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Goode does a Denis at Sixways
YOU wouldn’t think Manchester United legend Denis Law and Wasps fly half Andy Goode have much in common.
But compare Old Trafford on the final day of the 1974 football season to events at Sixways last Friday.
On both occasions a former star returned with the opposition and on both occasions he provided the telling moment that effectively relegated their former club.
For Law it was a backheel, for Goode it was a conversion with the last kick of the game; neither player could bring themselves to celebrate in front of fans that used to adore them.
Goode said: “I was delighted I got it over and that we won, but Worcester is a club I played at for three years and I didn’t want to celebrate in front of fans that were so great to me.
“It’s just a respect thing. I have a lot of time for [Worcester chairman] Cecil Duckworth, he has poured his heart and soul into the club, and Dean Ryan is a great bloke.
“While I went into the game desperate for Wasps to win and put everything into it – that was my main focus – for us to win it in that way was heartbreaking for them in the situation they’re in.
“Inside I was pretty happy but I felt for Worcester as well.”
Goode’s dramatic intervention goes some way to making up for the now famous punt against the post against Harlequins at Twickenham on the opening day of the season.
He said: “The first one of the season against Quins – which I’ve seen a million times now, I can’t get away from it – was unlucky.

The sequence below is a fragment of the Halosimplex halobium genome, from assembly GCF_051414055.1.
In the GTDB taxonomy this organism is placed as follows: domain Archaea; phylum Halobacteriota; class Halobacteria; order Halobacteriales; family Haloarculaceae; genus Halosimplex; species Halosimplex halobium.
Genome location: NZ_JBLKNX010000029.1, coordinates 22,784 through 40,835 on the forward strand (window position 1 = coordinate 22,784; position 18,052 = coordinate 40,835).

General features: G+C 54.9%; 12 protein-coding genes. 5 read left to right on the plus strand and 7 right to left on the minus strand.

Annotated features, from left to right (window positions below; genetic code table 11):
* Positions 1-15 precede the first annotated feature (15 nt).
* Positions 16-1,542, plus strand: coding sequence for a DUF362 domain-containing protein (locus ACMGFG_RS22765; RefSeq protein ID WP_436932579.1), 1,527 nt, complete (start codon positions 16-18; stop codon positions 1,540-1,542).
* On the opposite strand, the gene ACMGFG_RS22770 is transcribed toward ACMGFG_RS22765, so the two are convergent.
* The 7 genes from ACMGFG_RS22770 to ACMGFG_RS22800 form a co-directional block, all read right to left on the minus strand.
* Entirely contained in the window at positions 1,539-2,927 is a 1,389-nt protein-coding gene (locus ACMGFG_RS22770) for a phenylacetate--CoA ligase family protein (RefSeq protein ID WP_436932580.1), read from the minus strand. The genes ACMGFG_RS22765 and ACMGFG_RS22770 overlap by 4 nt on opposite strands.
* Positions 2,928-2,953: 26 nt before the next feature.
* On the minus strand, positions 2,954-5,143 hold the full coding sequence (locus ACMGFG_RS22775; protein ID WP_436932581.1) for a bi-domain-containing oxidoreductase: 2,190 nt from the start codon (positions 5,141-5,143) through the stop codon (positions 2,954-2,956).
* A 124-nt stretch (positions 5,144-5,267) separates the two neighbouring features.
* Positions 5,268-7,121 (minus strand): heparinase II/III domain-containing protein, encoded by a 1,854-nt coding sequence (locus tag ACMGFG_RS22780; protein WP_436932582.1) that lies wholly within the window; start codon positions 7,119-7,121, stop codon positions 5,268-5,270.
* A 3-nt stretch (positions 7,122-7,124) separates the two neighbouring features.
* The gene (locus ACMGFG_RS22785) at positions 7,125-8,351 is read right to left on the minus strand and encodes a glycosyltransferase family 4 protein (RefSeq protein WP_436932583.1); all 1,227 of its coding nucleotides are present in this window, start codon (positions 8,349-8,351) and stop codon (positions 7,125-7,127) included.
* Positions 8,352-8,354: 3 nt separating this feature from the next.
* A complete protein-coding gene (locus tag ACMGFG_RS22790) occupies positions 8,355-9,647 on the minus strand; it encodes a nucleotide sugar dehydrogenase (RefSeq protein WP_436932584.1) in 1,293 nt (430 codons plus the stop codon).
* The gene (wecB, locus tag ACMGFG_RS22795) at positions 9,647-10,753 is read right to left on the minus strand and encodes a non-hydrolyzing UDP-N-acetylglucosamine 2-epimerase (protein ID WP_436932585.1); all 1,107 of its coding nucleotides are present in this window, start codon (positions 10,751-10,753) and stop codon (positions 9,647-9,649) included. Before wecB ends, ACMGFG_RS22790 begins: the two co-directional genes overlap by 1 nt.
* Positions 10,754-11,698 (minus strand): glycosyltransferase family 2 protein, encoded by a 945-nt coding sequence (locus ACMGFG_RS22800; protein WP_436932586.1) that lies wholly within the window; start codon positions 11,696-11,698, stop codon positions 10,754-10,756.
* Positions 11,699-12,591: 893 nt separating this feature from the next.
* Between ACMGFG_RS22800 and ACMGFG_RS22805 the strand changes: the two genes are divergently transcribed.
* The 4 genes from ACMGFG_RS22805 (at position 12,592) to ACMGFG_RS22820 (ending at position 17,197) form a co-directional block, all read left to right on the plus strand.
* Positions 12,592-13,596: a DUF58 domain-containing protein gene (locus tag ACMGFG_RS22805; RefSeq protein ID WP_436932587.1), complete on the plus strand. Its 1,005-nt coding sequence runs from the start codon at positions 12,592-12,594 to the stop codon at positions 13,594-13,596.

“On another day it goes over and the one at Worcester misses. I was also delighted with the drop goal at Exeter, the last kick of the game as well, and as a kicker it’s your job to get them over.
“Sometimes they go over and sometimes they don’t, but luckily two last-minute kicks have gone over and one hasn’t. I’m in profit this season.”
Goode’s conversion at Sixways was far from straightforward though.
The match situation was one thing he had to contend with, his side were level at 11-11 after Jake Cooper-Woolley’s last-minute try, while the elements posed an equally stiff challenge.
Goode said: “First thing I always check for when we arrive on the bus for any game is to see what the trees are doing.
“As a kicker you want no wind at all and when we turned up it was lovely. But 20 minutes later a storm came in. The wind can get quite strong at Sixways and it was swirling around.
“Ryan Lamb used one of their guys to hold the ball for him, but I was happy my ball was stable enough on the tee.
“Every kick you have, the preparation is the same. You take into consideration the elements and I had to judge the wind and just hit it straight and true.
“I didn’t want to get too much height on it so the wind could deviate it, and luckily it went straight through.
“We didn’t play well at all but to get the win was brilliant for us.”
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